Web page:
Tuesday, February 7, 2017

Special PERSPECTIVES Series on Demonetization in India: Before Money isn't Money Anymore....

In IMTFI's PERSPECTIVES blog series, IMTFI fellows take on the recent demonetization move in India. This series aims to foster an open dialogue on issues around money, technology and financial inclusion for the world’s poor. Individual contributions reflect contributors' own reflections on recent events - based on their research and areas of expertise. The topic of demonetization will conclude with a curated commentary by IMTFI on key themes, important questions, and what we can learn from these contributions for digital financial inclusion going forward. 

By IMTFI Fellow Vivian Dzokoto, Virginia Commonwealth University

Demonetization of currency notes -  as the recent one in India - is a reminder about what money really is: material that does not possess inherent value unless society or in this case, an issuing authority decrees that it does. The case of the Reserve Bank of India’s demonetization of 500 and 1,000 rupee notes late last year also reminds us that “money-ness” can be revoked as easily as it can be accredited. While India’s recent change in its moneyscape has been a focus of many critics, it is important to recognize that:

(i) India is not the first country to demonetize its national currency (in part or as a whole and as a matter of fact, this isn’t India’s first demonetization exercise)

(ii) India will most likely not be the last country to demonetize its currency (either in part or as a whole), and

(iii) The world needs to learn from India’s case, just as India should have factored in lessons from the demonetizations of yore.

It is of course easy to be a critic after things go wrong. Hindsight is 20/20, after all. The fact is: being in charge is not an easy task. Tough decisions have to be made. The question to ask at this point is how tough do such decisions have to be, and what needs to be taken into consideration when tough decisions are made? In the case of demonetization exercises, the myriad factors often taken into consideration include the state of inflation, counterfeiting, taxes, the black market, political symbolism, the denominations of the existing notes, people operating outside the formal banking sector, and the efficiency of cash handling systems. Are these important? Absolutely. Should these be taken into consideration? Absolutely. Is this list exhaustive? Absolutely not. 

One thing is often missing from deliberations, especially in cases of demonetization exercises that fail or experience a significant number of hiccups. The user. In particular, the everyday interactions of the everyday person with the material that is money, the ecosystems that have developed around the different objects that are used as money, the convertibility of one form of money into another, and the degree of equivalence of function in cases where conversion is in fact possible. How do disruptions (actual and potential) to the moneyscape affect the lives of the everyday user? How do people learn about, understand, use, and build practices around new iterations of money? Simply put, prior to demonetization, redenomination, or alternatively tinkering with a material’s “money-ness,” issuers of money have got to understand the world of the user better.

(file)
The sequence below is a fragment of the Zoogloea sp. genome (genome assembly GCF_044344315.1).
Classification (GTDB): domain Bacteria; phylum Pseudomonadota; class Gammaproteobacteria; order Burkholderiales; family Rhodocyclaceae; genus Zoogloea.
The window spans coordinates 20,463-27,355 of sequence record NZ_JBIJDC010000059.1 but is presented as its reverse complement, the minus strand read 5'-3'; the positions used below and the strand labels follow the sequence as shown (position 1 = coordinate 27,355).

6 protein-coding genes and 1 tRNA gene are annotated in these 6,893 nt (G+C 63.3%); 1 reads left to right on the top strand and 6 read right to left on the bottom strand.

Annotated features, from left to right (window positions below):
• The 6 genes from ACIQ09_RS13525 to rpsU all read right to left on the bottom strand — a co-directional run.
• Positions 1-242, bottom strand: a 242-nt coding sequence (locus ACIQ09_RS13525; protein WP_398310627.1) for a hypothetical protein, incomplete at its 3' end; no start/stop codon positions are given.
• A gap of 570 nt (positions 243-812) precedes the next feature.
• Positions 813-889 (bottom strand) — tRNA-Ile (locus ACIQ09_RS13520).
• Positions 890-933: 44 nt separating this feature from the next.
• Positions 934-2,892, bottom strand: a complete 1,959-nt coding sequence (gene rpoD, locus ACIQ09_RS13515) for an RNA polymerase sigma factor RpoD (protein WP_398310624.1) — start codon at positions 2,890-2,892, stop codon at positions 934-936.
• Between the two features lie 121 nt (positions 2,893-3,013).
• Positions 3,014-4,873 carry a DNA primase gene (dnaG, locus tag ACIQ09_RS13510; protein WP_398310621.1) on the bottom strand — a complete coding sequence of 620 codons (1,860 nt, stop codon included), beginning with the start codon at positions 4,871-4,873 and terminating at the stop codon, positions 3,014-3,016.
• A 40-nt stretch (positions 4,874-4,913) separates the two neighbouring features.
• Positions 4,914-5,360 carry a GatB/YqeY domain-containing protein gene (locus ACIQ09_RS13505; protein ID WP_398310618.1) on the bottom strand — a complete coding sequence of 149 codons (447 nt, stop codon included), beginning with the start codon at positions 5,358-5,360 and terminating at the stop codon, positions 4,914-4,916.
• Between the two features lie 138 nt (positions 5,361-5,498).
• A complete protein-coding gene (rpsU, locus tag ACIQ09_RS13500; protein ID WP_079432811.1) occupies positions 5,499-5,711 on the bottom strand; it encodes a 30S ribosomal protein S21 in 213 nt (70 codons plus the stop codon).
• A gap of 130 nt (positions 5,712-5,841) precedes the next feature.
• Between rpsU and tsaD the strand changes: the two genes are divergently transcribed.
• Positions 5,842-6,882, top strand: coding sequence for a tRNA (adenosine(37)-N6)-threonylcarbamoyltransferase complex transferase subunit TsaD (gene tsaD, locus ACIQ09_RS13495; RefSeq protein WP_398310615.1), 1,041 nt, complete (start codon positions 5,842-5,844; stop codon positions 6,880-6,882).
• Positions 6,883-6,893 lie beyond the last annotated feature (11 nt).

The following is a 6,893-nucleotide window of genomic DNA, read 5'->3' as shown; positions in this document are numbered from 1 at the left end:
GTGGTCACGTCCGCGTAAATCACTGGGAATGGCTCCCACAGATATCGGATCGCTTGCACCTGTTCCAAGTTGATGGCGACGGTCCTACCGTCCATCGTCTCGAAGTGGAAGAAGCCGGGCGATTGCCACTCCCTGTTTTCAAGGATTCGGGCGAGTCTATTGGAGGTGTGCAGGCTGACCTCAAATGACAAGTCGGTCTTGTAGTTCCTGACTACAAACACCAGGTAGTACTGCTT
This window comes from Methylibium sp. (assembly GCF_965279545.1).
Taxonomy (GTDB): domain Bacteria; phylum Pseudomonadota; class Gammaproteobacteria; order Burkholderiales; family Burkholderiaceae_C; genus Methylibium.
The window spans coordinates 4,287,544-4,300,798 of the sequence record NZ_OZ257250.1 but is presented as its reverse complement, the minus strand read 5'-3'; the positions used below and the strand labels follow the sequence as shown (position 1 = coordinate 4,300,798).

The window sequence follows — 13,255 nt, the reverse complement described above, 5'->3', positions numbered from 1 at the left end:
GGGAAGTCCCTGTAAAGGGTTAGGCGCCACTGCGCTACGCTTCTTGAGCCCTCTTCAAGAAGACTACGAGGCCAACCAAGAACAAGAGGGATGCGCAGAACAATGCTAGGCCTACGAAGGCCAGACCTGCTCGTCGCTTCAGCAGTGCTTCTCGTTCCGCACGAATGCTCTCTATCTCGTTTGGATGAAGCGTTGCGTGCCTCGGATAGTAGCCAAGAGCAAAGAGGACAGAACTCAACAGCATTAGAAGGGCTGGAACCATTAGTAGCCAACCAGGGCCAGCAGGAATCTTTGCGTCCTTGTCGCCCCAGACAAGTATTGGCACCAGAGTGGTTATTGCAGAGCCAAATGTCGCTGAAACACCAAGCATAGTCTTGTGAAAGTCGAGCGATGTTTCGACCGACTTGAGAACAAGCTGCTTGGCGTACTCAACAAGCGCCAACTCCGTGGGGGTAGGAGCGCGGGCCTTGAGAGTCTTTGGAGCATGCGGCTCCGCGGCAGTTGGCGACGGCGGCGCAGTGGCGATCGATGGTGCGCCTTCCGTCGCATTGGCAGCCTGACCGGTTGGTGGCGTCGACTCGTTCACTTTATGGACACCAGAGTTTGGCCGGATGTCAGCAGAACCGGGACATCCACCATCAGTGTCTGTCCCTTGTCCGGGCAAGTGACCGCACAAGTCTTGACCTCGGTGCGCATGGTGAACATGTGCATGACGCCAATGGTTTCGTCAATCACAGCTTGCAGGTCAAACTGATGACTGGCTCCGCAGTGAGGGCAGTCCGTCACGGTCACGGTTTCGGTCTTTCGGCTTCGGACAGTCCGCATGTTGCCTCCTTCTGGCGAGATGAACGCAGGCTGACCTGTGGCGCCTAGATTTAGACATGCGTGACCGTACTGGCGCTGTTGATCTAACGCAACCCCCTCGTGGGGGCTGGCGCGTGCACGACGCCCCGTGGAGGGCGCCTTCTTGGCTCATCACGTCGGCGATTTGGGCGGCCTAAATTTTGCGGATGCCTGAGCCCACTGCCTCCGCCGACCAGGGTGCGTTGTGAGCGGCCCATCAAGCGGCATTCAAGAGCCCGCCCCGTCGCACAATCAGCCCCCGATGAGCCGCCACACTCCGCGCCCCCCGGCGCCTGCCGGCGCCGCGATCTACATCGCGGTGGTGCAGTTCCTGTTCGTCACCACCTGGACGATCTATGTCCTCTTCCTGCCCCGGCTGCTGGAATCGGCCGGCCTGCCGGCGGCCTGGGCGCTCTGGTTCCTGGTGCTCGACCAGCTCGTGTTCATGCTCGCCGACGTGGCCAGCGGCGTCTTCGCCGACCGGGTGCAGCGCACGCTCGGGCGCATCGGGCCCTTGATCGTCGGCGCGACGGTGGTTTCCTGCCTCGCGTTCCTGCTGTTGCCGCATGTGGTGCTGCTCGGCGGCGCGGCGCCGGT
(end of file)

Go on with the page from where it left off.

"The Way of the Dinosaur" by Mark Wagner
Photo Credit Mark Wagner
Money in the form of cash is many things. To the issuers, it’s legal tender. For many, it’s a political statement. To a baby, it’s one of the numerous things you’re not supposed to put into your mouth. To the R&B artist, it’s the stuff “rain” is made of. To the drug addict, it’s …. Never mind. For techies, it’s an exasperating dinosaur that should have been extinct by now. But it sure looks like cash is here (that is, in many countries) to stay for a while. That means we (students of money, and agencies that deal with the issuing, processing, storage, and securing of money) have to fully understand its various and evolving roles, pathways, practices, and the like in the societies that it serves. And what tinkering with a financial ecosystem does to the user. And what redundancies can be worked into the system as structural changes to the monetary systems are planned. And not just understanding such information: acknowledging it, and factoring such knowledge into public policies and into the logistical planning of national exercises that impact money-ness. Who knows, some of this information might also be relevant to future forms of money.

Over the years, ignoring such information has resulted in negative consequences for the user. In the past, previously wealthy and suddenly penniless owners of huts filled with suddenly worthless cowrie shells in colonial Africa (Saul, 2004) could be seen wringing their hands and contemplating their purpose in life. In India, we have seen long lines, daily activities disrupted because of logistical mishaps, and sadly, lives lost. What negative consequences are there going to be in the future? The answer lies in what we know, and how we use the knowledge that we know. Money is, after all, meant to be used by people. Before going a-tinkering with it, it’s vital to understand how the people interact with it – and do so in its various complexities and forms.

Read more about Vivian Dzokoto's IMTFI research in Ghana and Zambia here and here

No comments:

Post a Comment